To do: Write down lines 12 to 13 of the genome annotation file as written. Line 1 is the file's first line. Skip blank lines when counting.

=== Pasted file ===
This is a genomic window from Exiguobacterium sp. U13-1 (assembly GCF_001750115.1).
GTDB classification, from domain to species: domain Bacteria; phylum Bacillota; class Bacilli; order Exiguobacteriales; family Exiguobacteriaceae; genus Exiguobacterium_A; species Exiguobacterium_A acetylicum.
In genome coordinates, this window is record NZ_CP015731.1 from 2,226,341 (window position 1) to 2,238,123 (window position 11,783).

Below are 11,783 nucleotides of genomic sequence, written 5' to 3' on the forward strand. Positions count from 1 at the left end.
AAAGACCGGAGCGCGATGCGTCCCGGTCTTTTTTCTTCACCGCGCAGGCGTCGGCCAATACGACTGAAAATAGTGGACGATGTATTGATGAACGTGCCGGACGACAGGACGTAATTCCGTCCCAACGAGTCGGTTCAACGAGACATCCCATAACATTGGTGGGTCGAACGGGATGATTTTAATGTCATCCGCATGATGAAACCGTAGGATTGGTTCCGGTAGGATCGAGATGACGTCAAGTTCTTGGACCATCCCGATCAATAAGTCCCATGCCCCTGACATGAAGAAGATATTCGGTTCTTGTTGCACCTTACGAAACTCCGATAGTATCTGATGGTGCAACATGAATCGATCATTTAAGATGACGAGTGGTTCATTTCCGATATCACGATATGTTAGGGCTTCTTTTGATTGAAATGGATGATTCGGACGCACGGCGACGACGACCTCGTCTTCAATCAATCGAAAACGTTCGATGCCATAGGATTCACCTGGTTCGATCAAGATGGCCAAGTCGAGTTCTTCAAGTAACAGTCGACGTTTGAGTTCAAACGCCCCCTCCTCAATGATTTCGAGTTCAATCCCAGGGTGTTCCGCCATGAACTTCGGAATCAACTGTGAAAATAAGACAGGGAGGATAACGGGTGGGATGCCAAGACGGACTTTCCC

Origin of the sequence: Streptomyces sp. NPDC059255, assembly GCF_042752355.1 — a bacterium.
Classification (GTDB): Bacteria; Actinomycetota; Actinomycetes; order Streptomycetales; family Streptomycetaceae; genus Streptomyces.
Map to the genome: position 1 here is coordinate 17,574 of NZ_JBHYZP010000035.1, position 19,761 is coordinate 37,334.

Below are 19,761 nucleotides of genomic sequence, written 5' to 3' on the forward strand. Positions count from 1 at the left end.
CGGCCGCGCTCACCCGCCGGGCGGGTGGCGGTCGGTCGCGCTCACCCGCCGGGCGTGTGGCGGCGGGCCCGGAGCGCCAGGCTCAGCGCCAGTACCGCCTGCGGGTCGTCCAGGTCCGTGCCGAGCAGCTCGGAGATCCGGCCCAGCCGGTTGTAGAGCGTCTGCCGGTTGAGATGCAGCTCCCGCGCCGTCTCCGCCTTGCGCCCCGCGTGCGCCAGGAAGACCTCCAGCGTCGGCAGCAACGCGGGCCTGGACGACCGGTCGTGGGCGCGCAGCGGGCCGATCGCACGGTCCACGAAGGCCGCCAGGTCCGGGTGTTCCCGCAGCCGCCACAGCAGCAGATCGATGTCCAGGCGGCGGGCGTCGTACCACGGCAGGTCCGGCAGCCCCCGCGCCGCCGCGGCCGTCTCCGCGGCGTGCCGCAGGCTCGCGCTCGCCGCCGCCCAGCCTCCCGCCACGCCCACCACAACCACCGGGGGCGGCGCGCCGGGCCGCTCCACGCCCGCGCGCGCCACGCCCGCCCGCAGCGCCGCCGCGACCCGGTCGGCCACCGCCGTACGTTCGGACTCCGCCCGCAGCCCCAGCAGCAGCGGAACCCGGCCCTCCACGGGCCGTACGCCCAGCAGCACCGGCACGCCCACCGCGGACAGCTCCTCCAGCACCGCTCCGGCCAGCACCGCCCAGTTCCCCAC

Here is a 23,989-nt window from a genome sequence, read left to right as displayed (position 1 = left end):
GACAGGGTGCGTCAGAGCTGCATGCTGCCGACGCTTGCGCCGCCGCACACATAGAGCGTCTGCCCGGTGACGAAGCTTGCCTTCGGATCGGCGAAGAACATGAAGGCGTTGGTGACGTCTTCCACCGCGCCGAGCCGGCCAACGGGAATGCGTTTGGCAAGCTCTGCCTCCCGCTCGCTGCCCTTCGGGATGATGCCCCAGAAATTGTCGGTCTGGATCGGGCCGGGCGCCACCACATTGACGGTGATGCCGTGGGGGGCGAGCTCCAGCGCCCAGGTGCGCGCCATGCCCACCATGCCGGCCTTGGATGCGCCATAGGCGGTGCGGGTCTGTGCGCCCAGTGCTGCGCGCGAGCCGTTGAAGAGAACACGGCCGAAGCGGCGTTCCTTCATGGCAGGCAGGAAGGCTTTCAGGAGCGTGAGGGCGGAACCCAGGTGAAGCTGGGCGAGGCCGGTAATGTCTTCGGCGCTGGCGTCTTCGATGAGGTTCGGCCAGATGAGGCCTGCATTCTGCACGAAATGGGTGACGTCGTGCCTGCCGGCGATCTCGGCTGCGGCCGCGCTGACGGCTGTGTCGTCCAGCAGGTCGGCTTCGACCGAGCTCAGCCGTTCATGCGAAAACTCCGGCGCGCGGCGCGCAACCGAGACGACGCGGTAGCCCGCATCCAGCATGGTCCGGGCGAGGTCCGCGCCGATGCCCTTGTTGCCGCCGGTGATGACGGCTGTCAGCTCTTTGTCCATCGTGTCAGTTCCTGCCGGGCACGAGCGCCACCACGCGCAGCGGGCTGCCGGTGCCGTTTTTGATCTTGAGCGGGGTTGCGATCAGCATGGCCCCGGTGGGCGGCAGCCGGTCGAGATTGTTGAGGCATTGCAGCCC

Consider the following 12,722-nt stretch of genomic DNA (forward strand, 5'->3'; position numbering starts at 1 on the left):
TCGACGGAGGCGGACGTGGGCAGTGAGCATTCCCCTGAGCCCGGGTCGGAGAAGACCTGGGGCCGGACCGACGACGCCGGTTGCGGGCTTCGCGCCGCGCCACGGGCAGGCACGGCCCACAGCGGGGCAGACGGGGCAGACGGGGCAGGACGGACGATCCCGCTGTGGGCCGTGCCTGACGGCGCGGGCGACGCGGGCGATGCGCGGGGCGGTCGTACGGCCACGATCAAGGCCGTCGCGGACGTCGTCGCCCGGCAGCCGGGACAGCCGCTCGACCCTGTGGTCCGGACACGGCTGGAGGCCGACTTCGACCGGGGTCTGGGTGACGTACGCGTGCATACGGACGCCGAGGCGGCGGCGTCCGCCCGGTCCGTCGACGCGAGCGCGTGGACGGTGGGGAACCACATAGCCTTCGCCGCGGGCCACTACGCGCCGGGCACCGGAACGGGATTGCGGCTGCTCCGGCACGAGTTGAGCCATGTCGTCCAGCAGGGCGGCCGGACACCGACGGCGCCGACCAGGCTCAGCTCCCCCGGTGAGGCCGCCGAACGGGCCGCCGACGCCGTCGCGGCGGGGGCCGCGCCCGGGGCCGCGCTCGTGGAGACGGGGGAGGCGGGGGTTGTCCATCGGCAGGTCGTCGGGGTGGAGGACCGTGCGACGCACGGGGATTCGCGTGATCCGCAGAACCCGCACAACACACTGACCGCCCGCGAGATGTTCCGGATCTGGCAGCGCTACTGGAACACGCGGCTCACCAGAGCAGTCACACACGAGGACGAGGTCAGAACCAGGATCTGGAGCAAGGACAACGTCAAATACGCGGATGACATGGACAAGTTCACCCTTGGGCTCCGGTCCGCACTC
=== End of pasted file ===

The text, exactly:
GACAGGGTGCGTCAGAGCTGCATGCTGCCGACGCTTGCGCCGCCGCACACATAGAGCGTCTGCCCGGTGACGAAGCTTGCCTTCGGATCGGCGAAGAACATGAAGGCGTTGGTGACGTCTTCCACCGCGCCGAGCCGGCCAACGGGAATGCGTTTGGCAAGCTCTGCCTCCCGCTCGCTGCCCTTCGGGATGATGCCCCAGAAATTGTCGGTCTGGATCGGGCCGGGCGCCACCACATTGACGGTGATGCCGTGGGGGGCGAGCTCCAGCGCCCAGGTGCGCGCCATGCCCACCATGCCGGCCTTGGATGCGCCATAGGCGGTGCGGGTCTGTGCGCCCAGTGCTGCGCGCGAGCCGTTGAAGAGAACACGGCCGAAGCGGCGTTCCTTCATGGCAGGCAGGAAGGCTTTCAGGAGCGTGAGGGCGGAACCCAGGTGAAGCTGGGCGAGGCCGGTAATGTCTTCGGCGCTGGCGTCTTCGATGAGGTTCGGCCAGATGAGGCCTGCATTCTGCACGAAATGGGTGACGTCGTGCCTGCCGGCGATCTCGGCTGCGGCCGCGCTGACGGCTGTGTCGTCCAGCAGGTCGGCTTCGACCGAGCTCAGCCGTTCATGCGAAAACTCCGGCGCGCGGCGCGCAACCGAGACGACGCGGTAGCCCGCATCCAGCATGGTCCGGGCGAGGTCCGCGCCGATGCCCTTGTTGCCGCCGGTGATGACGGCTGTCAGCTCTTTGTCCATCGTGTCAGTTCCTGCCGGGCACGAGCGCCACCACGCGCAGCGGGCTGCCGGTGCCGTTTTTGATCTTGAGCGGGGTTGCGATCAGCATGGCCCCGGTGGGCGGCAGCCGGTCGAGATTGTTGAGGCATTGCAGCCC

Consider the following 12,722-nt stretch of genomic DNA (forward strand, 5'->3'; position numbering starts at 1 on the left):